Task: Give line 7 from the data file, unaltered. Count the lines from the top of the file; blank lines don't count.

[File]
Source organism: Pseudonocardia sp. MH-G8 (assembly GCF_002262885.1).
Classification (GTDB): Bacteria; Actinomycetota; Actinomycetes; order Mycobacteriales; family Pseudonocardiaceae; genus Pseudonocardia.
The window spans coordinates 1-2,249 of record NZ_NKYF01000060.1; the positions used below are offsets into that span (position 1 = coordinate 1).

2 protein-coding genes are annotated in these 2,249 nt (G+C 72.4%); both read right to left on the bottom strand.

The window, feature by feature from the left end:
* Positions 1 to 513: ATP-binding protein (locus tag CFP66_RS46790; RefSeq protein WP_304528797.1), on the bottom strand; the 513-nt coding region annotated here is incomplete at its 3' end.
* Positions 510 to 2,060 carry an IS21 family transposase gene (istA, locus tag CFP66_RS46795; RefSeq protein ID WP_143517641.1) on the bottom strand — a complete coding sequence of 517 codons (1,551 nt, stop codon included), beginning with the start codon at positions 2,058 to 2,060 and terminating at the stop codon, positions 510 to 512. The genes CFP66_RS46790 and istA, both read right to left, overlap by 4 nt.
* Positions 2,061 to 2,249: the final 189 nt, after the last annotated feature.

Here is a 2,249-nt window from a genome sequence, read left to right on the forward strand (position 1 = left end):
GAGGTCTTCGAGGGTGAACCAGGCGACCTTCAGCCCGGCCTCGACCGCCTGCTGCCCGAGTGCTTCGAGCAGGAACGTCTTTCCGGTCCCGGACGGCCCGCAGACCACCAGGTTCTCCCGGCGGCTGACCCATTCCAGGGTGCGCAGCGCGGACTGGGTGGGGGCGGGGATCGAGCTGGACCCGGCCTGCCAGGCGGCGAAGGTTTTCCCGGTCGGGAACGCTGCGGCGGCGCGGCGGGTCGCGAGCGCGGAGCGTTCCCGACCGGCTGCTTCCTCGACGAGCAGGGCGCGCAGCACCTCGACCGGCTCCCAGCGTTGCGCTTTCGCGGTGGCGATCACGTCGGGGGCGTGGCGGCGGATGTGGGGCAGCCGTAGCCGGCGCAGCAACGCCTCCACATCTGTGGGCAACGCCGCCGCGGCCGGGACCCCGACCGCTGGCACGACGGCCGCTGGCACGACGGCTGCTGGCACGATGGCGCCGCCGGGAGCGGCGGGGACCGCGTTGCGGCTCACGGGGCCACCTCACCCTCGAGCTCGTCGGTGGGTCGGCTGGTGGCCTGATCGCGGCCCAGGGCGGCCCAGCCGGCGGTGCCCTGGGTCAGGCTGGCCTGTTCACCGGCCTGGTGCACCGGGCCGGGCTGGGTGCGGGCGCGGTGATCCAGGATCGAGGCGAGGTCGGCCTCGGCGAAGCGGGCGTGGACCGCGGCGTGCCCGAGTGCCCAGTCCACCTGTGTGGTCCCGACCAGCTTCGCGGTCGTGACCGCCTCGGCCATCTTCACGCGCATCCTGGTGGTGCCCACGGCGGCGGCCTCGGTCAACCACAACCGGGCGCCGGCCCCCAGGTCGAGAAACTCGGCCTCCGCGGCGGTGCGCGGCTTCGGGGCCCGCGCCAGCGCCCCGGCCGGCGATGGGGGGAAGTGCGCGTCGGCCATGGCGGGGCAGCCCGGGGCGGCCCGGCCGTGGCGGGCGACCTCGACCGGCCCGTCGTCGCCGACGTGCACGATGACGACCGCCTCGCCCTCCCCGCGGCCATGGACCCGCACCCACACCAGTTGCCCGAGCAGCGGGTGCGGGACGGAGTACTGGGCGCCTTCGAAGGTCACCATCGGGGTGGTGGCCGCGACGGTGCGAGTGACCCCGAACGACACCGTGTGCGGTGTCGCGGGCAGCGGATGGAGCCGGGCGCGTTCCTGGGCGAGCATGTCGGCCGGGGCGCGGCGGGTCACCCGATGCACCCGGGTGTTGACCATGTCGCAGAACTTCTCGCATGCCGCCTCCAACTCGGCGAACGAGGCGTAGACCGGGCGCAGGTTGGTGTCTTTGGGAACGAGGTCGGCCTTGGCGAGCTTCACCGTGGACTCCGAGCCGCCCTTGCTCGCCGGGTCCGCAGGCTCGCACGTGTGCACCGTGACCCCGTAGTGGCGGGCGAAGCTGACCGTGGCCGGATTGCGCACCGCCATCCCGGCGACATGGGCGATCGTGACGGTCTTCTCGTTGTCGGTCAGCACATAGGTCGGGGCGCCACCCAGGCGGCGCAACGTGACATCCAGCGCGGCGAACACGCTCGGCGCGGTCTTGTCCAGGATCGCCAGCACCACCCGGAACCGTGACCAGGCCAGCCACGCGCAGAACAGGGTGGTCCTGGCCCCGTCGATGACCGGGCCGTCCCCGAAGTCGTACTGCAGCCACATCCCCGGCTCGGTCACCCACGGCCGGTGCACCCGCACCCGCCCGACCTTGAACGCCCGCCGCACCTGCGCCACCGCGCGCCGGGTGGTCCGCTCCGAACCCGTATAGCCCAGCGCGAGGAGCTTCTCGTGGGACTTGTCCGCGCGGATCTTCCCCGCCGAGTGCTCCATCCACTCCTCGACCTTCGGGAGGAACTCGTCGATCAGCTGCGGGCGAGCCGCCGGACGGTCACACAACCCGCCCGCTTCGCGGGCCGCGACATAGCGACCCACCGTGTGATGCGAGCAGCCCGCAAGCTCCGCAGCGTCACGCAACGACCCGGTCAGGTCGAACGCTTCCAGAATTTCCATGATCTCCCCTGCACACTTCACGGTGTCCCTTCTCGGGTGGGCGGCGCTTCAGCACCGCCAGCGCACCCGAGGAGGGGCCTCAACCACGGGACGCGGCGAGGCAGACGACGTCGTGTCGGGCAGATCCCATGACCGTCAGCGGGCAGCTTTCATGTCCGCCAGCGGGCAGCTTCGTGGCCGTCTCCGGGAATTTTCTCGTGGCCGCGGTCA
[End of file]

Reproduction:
* Positions 510 to 2,060 carry an IS21 family transposase gene (istA, locus tag CFP66_RS46795; RefSeq protein ID WP_143517641.1) on the bottom strand — a complete coding sequence of 517 codons (1,551 nt, stop codon included), beginning with the start codon at positions 2,058 to 2,060 and terminating at the stop codon, positions 510 to 512. The genes CFP66_RS46790 and istA, both read right to left, overlap by 4 nt.